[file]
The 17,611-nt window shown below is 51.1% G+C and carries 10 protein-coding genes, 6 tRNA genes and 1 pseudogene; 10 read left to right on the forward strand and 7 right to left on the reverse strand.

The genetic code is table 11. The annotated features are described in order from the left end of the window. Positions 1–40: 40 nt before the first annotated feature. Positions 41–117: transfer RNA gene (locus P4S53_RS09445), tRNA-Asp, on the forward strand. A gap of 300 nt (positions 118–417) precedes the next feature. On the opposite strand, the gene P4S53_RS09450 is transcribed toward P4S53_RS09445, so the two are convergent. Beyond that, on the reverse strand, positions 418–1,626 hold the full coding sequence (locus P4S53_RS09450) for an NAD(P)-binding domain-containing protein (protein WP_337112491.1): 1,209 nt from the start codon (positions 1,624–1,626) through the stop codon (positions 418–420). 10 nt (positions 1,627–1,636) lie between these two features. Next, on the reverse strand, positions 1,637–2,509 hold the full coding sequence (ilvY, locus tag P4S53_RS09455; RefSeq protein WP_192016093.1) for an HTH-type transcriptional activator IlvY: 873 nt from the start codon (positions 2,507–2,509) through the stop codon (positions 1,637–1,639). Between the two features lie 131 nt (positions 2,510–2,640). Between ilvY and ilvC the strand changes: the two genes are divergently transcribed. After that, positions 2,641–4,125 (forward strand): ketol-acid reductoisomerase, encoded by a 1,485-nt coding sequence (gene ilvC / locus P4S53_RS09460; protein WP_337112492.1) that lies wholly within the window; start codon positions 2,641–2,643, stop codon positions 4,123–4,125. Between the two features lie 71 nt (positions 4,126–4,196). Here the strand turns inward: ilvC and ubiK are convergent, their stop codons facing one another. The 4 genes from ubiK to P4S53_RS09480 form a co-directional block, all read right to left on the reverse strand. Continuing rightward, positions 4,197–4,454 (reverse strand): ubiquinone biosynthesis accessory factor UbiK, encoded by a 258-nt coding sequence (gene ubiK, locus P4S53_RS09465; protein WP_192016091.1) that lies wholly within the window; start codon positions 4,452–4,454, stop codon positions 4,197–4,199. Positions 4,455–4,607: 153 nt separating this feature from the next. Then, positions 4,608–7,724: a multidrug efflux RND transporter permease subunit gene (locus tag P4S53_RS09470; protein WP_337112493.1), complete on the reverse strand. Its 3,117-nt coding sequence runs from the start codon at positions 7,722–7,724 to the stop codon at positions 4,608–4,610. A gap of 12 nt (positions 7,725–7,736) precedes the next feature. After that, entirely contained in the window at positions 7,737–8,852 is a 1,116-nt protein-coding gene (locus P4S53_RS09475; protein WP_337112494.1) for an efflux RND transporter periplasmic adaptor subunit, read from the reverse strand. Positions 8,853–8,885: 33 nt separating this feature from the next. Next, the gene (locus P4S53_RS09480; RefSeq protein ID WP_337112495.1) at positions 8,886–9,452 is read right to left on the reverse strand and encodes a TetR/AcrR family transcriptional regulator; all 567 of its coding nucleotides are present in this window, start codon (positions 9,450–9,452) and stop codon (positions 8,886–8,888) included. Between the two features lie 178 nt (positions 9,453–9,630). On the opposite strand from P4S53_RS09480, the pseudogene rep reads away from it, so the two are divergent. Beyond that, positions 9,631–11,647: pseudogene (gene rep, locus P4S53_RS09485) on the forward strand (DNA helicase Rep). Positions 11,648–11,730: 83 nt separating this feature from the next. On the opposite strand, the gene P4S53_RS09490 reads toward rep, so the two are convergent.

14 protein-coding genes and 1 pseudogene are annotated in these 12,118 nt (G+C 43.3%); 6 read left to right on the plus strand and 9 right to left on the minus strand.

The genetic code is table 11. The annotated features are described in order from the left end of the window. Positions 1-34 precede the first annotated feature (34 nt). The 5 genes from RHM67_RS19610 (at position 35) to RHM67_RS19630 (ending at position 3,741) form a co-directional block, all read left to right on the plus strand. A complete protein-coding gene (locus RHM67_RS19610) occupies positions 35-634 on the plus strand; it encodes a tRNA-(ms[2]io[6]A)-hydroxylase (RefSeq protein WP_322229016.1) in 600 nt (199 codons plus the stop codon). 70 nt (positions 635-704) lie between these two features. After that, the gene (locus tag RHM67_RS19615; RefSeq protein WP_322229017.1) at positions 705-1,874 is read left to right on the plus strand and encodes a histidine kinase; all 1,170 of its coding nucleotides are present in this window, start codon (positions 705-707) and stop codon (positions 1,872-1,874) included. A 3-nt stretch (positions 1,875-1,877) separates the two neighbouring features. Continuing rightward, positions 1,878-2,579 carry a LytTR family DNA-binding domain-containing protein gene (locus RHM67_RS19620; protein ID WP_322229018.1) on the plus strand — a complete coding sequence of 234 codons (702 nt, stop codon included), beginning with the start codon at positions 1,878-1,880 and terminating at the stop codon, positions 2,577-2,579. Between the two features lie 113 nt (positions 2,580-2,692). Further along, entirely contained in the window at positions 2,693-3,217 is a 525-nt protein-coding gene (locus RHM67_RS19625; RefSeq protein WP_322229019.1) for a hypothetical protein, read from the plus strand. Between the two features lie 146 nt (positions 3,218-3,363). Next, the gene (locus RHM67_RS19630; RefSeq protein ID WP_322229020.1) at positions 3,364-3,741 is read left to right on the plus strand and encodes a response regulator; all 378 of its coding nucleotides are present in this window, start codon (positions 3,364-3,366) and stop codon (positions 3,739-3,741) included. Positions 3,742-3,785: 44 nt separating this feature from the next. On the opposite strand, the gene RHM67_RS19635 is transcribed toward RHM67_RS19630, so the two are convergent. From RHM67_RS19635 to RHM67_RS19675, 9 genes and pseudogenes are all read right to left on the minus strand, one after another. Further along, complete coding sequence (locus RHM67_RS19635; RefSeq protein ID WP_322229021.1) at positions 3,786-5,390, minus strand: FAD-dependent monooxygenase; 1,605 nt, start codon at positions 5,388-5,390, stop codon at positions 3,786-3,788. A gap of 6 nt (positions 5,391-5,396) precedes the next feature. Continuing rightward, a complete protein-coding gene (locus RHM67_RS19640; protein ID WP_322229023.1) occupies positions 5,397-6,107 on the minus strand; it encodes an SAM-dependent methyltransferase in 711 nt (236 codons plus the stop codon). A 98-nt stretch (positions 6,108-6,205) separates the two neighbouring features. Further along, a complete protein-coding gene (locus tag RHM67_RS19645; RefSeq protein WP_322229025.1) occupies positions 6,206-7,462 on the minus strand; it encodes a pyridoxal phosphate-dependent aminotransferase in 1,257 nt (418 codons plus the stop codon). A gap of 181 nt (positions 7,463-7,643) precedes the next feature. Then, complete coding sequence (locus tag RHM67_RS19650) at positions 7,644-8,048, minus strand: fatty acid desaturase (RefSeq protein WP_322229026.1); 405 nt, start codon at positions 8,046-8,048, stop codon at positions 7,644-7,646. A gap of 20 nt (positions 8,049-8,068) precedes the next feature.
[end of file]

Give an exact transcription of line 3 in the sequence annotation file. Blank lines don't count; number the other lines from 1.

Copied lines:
14 protein-coding genes and 1 pseudogene are annotated in these 12,118 nt (G+C 43.3%); 6 read left to right on the plus strand and 9 right to left on the minus strand.